By Tippy Irwin, Executive Director
Who makes decisions for clients who have lost the capacity to decide for themselves, in particular those clients that we term “unbefriended,” who have no family or close friends to make those decision for them? In a perfect world, everyone over the age of 18 would have an Advance Health Care Directive (AHCD) naming an agent who will make decisions on their behalf if they should lose the capacity to make their own decisions at a future date. My wake-up call came when the Terri Schiavo case became a media frenzy and the government and churches weighed in on that decision making process. It was only then that I executed my own AHCD naming a person of my choice to make those critical decisions for me when any such situation should arise.
Up till recently, at least in California, Section 1418.8 of the Health and Safety Code (also known as the Epple Bill) has permitted facility interdisciplinary teams comprised of a physician, a registered nurse with responsibility for the resident and other appropriate staff to provide daily decision making for these residents. The law eliminated the need to go to court for very decision which seemed to be totally impractical. In addition it provided safeguards by involving multiple people in the decision making process. In June 2015 this law was challenged in the Alameda Superior Court and was found to be unconstitutional. One of the biggest issues raised in this challenge is that decisions were being made by the treating health care providers who had financial interests in the outcome.
So what is to happen now? If informed consent cannot be obtained due to a resident’s incapacity and/or lack of a legal responsible party, the facility should pursue authorization from a court via conservatorship — a much more cumbersome process, but one which provides much greater protection for the client.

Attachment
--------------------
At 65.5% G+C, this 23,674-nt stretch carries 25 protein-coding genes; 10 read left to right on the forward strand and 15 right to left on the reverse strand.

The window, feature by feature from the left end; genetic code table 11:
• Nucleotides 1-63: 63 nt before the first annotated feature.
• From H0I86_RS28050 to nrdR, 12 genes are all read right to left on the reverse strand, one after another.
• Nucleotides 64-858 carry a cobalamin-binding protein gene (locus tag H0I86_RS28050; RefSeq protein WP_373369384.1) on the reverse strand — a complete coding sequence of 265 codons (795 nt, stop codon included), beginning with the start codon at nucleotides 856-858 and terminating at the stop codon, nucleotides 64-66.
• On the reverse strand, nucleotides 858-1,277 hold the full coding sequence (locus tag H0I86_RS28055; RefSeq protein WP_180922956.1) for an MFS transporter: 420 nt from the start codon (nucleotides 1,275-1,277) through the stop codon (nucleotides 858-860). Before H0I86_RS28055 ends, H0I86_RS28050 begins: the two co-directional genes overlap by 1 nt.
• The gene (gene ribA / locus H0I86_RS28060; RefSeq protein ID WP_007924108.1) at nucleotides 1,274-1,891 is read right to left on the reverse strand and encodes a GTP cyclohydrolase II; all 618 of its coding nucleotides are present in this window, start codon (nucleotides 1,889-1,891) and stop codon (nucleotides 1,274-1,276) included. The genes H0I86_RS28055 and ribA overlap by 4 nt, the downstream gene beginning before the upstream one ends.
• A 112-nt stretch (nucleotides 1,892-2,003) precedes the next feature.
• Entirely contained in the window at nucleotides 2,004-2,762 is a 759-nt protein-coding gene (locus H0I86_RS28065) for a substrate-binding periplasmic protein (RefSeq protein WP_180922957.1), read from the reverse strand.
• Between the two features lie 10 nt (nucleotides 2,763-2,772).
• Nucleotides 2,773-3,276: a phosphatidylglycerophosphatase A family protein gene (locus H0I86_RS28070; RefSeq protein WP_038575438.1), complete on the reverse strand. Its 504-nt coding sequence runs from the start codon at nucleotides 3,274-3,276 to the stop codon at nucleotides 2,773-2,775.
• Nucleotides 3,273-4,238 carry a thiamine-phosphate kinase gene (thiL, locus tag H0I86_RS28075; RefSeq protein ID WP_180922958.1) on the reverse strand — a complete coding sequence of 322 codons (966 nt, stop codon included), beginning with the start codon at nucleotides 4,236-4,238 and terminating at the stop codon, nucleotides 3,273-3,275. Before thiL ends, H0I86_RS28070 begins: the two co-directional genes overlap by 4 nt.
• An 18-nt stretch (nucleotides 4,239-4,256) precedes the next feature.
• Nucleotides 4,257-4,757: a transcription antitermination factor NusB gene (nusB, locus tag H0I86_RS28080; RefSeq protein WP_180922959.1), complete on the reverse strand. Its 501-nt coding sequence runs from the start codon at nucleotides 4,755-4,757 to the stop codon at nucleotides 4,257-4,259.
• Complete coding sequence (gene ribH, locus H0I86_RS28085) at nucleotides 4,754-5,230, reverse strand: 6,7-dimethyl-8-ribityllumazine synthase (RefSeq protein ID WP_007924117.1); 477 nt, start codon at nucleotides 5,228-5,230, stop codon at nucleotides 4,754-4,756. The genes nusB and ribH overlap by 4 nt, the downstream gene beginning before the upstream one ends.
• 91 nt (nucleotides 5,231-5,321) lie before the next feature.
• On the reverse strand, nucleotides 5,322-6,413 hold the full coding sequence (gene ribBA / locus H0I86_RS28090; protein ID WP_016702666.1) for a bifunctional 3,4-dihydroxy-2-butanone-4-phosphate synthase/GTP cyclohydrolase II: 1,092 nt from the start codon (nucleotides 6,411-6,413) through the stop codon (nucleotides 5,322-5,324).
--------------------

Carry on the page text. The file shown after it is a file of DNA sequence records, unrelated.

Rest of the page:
The capacity to make one’s own decisions is fundamental to the ethical principle of respect for autonomy and is a key component of informed consent to medical treatment. Determining whether an individual has adequate capacity to make decisions is therefore an inherent aspect of all clinician-patient interactions. However, if a patient deemed by a physician to lack clinical capacity expresses a preference regarding a health care decision, the physician is not entitled to override that preference unless a court also deems the person lacks legal capacity to make that decision. From this it can be seen that in fact the determination of the right to make one’s own decisions is a medico-legal determination, and not simply one or the other.
It remains to be seen what will happen now that the Epple Bill has been set aside. How much more burden will this new decision place on a system that is already running at capacity? Just how will our Office of the Public Guardian be able to absorb more cases, and just how many more will there be as a result of this decision? These are all questions that remain to be answered as we move forward.